There are three factors I take into consideration when rating books:
#1. Tonal consistency (a.k.a. self-awareness)
> If an author is consistent with their mistakes, but also consistent in their strengths, that’s forgivable to me since it means that they can weed out those flaws with time. However, when a book is all over the place in terms of characters, morals, or pacing, that tells me that the author doesn’t know what the hell they’re trying to say (a.k.a. no self-awareness), and that screams of incompetency to me.
- My Lady Jane – Not mind-blowing, but I pushed it up to 5 stars because it’s so tonally consistent and has solid pacing and humor throughout. The authors knew exactly what they were trying to do and say.
- The Raven Boys – no plot, but everything else was consistent from prose to characters. I would’ve given this book 2 stars for meandering plot, but I gave it near 4 stars for how consistently atmospheric and self-aware it was.
#2. Show not tell! (a.k.a. nuance and subtlety)
> I find it important to be immersed in a story (as in, not distracted by the technicalities), which means that I shouldn’t be able to sense an author trying to pull at my emotions or influencing me to feel a certain way. The moment I feel nudged to be sad or moved, it irks me and takes me out of the story.
- A Court of Thorns and Roses – emotional manipulation. That’s the greatest flaw with this series, and I can never respect nor abide by the author vilifying characters out of the blue. 1 star.
- The Final Empire – this book is great except for the fact that the clunky prose often betrays how the author wants me to feel, so I knocked it down to 4 stars for that.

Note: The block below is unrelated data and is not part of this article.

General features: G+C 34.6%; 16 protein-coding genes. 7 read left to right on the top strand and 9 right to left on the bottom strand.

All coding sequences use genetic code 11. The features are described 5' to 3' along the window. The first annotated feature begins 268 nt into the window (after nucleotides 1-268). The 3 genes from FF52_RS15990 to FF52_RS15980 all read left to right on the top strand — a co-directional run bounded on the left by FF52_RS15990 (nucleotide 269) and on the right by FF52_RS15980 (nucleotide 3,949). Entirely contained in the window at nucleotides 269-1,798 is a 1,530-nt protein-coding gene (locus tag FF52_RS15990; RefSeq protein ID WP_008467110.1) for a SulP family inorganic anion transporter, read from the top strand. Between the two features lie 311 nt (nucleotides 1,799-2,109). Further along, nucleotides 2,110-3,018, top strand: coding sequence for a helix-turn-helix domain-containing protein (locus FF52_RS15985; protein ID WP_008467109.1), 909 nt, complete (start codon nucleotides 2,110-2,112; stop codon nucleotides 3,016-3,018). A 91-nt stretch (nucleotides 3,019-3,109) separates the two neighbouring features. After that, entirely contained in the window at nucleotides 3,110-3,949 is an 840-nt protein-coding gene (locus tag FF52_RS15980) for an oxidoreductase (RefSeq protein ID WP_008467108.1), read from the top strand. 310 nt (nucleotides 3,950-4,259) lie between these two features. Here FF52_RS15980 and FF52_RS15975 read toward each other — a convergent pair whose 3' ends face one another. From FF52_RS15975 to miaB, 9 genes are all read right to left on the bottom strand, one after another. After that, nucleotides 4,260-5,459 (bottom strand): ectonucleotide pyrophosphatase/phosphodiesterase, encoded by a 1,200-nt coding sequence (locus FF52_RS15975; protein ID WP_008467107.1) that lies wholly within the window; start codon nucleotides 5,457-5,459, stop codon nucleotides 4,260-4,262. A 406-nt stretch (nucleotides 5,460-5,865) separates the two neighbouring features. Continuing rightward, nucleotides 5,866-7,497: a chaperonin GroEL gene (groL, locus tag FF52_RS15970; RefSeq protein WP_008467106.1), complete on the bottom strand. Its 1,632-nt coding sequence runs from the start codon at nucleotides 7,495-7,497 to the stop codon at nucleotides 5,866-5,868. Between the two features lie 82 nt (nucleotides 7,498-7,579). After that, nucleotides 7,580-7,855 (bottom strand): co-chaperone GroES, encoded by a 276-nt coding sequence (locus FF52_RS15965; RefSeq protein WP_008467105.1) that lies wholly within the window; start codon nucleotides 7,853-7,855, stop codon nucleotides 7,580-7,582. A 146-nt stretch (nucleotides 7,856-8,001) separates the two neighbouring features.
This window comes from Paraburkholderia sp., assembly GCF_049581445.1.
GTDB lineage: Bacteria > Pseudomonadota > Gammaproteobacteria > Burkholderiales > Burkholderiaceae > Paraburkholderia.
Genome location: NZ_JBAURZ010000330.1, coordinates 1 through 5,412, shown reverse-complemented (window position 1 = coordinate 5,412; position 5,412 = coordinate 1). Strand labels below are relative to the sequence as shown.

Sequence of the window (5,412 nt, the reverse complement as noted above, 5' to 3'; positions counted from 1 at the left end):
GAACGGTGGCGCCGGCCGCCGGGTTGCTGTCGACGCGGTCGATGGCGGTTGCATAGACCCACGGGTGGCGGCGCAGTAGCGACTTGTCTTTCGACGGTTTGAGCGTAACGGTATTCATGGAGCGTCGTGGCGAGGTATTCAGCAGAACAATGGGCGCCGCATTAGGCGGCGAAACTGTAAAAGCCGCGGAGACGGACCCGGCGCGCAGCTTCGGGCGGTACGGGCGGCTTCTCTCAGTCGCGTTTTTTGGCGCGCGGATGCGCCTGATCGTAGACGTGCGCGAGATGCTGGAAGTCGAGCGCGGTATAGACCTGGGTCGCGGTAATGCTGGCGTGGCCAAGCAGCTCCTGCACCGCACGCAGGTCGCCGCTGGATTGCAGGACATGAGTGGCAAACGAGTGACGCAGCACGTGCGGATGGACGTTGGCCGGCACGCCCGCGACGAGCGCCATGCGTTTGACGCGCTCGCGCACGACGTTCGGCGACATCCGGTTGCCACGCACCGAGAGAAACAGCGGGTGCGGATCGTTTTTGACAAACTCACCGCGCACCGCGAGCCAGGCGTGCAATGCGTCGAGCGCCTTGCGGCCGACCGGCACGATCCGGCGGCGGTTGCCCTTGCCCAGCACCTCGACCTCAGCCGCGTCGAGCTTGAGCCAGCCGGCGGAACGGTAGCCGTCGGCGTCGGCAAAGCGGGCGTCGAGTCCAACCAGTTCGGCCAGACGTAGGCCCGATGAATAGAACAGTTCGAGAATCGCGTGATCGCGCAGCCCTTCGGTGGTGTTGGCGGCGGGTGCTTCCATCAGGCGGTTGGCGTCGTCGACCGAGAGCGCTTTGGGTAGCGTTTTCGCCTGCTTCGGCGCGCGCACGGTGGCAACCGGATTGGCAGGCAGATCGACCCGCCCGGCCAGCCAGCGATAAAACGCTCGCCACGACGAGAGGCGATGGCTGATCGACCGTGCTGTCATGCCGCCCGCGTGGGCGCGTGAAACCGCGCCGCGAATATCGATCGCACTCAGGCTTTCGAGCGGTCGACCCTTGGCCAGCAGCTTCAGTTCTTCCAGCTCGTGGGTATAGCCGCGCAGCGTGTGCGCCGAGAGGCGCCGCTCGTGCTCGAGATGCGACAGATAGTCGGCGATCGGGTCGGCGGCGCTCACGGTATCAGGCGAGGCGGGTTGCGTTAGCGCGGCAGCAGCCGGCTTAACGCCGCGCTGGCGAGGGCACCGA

#3. There’s a takeaway (a.k.a. it has stakes, there’s a moral!)
> I am totally open to books that are boring, meandering, or long-winded as long as the author is trying to convey a thoughtful moral through the story. I need a strong (and again, tonally consistent) emotion to latch onto by the end, and that usually implies a solid finale.
- Caraval – this book could’ve been 2 stars, but I ultimately knocked it down to 1 star for its lazy and self-indulgent finale, which left me with no morals to take away.
- Heartless – this book boasts its share of flaws and cliches, but I gave it near-5 stars for how emotionally charged and deliciously nihilistic the finale was. It commits to its creeps and tone, and I liked that.
- A Monster Calls – although this is a middle-grade book that left me in want for an epilogue, it made me weep, so it gets an unconditional 5 stars from me.
Long story short, I will forgive almost any book whose author has taken the pride to perfect their story to the best of their ability, no matter the flaws. I can only enjoy a book that I can respect, so that means that I have to feel like the author has made an effort to convey a moral in a thoughtful and self-aware manner.
RUNDOWN OF MY RATING SYSTEM
5 frogs – Super enjoyable and well-executed! Strong, satisfying stories that can offer enjoyment as a standalone, even as part of a series. Usually re-readable.
4 frogs – Either super enjoyable OR well-executed, but not necessarily both. There’s not many holes you can poke in either department, but such books weren’t compelling enough for me to read again. They simply offer solid satisfaction when you read it the first time, and you can check it off as a nice read you had no real issue with.
3 frogs – Books that could’ve been enjoyable, but I ended up not caring enough either due to poor execution or a bland/predictable message. However, these aren’t two-star reads since I could there was some effort put in, so they didn’t tick me off.
2 frogs – Books that could’ve been 3 stars, but there’s a major technical issue or problematic scene that pissed me off enough to warrant knocking off a star. These aren’t 1-star reads either due to enjoyment factor or just an okay execution.
1 frog – Books that are badly executed and there are issues with the story. Not enjoyable whatsoever as a result, and obviously pissed me off. (Note: I never give books that are boring this rating; it has to be badly executed in order to warrant a 1-star rating from me.)